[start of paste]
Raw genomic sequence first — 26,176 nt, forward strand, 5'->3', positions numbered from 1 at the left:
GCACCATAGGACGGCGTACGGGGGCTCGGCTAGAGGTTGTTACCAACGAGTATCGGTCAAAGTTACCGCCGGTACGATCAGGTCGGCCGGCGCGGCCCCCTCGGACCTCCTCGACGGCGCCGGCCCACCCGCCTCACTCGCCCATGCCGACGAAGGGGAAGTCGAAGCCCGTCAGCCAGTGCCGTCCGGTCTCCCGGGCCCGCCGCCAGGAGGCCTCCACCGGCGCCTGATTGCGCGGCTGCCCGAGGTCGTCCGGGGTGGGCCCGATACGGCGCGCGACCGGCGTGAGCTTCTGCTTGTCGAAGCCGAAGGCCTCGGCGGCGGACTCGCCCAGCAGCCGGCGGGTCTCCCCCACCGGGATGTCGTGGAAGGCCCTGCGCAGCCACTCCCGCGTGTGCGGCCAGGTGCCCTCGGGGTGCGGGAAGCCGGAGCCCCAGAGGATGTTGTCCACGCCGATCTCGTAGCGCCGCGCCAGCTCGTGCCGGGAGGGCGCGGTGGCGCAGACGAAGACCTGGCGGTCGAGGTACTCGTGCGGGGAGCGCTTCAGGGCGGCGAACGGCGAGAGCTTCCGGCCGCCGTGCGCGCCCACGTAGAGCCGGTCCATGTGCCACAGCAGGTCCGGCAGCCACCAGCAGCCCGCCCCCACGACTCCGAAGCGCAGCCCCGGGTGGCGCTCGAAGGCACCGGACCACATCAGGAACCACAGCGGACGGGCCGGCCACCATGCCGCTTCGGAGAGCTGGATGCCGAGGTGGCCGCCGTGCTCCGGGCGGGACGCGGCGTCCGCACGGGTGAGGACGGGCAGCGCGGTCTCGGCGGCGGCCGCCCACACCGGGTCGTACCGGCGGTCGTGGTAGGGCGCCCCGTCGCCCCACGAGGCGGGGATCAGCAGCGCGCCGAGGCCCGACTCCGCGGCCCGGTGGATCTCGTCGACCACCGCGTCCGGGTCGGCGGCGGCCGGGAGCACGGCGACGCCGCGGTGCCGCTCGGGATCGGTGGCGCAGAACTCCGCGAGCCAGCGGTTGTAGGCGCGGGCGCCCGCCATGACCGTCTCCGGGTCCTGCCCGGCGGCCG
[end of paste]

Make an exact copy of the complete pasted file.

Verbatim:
Raw genomic sequence first — 26,176 nt, forward strand, 5'->3', positions numbered from 1 at the left:
GCACCATAGGACGGCGTACGGGGGCTCGGCTAGAGGTTGTTACCAACGAGTATCGGTCAAAGTTACCGCCGGTACGATCAGGTCGGCCGGCGCGGCCCCCTCGGACCTCCTCGACGGCGCCGGCCCACCCGCCTCACTCGCCCATGCCGACGAAGGGGAAGTCGAAGCCCGTCAGCCAGTGCCGTCCGGTCTCCCGGGCCCGCCGCCAGGAGGCCTCCACCGGCGCCTGATTGCGCGGCTGCCCGAGGTCGTCCGGGGTGGGCCCGATACGGCGCGCGACCGGCGTGAGCTTCTGCTTGTCGAAGCCGAAGGCCTCGGCGGCGGACTCGCCCAGCAGCCGGCGGGTCTCCCCCACCGGGATGTCGTGGAAGGCCCTGCGCAGCCACTCCCGCGTGTGCGGCCAGGTGCCCTCGGGGTGCGGGAAGCCGGAGCCCCAGAGGATGTTGTCCACGCCGATCTCGTAGCGCCGCGCCAGCTCGTGCCGGGAGGGCGCGGTGGCGCAGACGAAGACCTGGCGGTCGAGGTACTCGTGCGGGGAGCGCTTCAGGGCGGCGAACGGCGAGAGCTTCCGGCCGCCGTGCGCGCCCACGTAGAGCCGGTCCATGTGCCACAGCAGGTCCGGCAGCCACCAGCAGCCCGCCCCCACGACTCCGAAGCGCAGCCCCGGGTGGCGCTCGAAGGCACCGGACCACATCAGGAACCACAGCGGACGGGCCGGCCACCATGCCGCTTCGGAGAGCTGGATGCCGAGGTGGCCGCCGTGCTCCGGGCGGGACGCGGCGTCCGCACGGGTGAGGACGGGCAGCGCGGTCTCGGCGGCGGCCGCCCACACCGGGTCGTACCGGCGGTCGTGGTAGGGCGCCCCGTCGCCCCACGAGGCGGGGATCAGCAGCGCGCCGAGGCCCGACTCCGCGGCCCGGTGGATCTCGTCGACCACCGCGTCCGGGTCGGCGGCGGCCGGGAGCACGGCGACGCCGCGGTGCCGCTCGGGATCGGTGGCGCAGAACTCCGCGAGCCAGCGGTTGTAGGCGCGGGCGCCCGCCATGACCGTCTCCGGGTCCTGCCCGGCGGCCG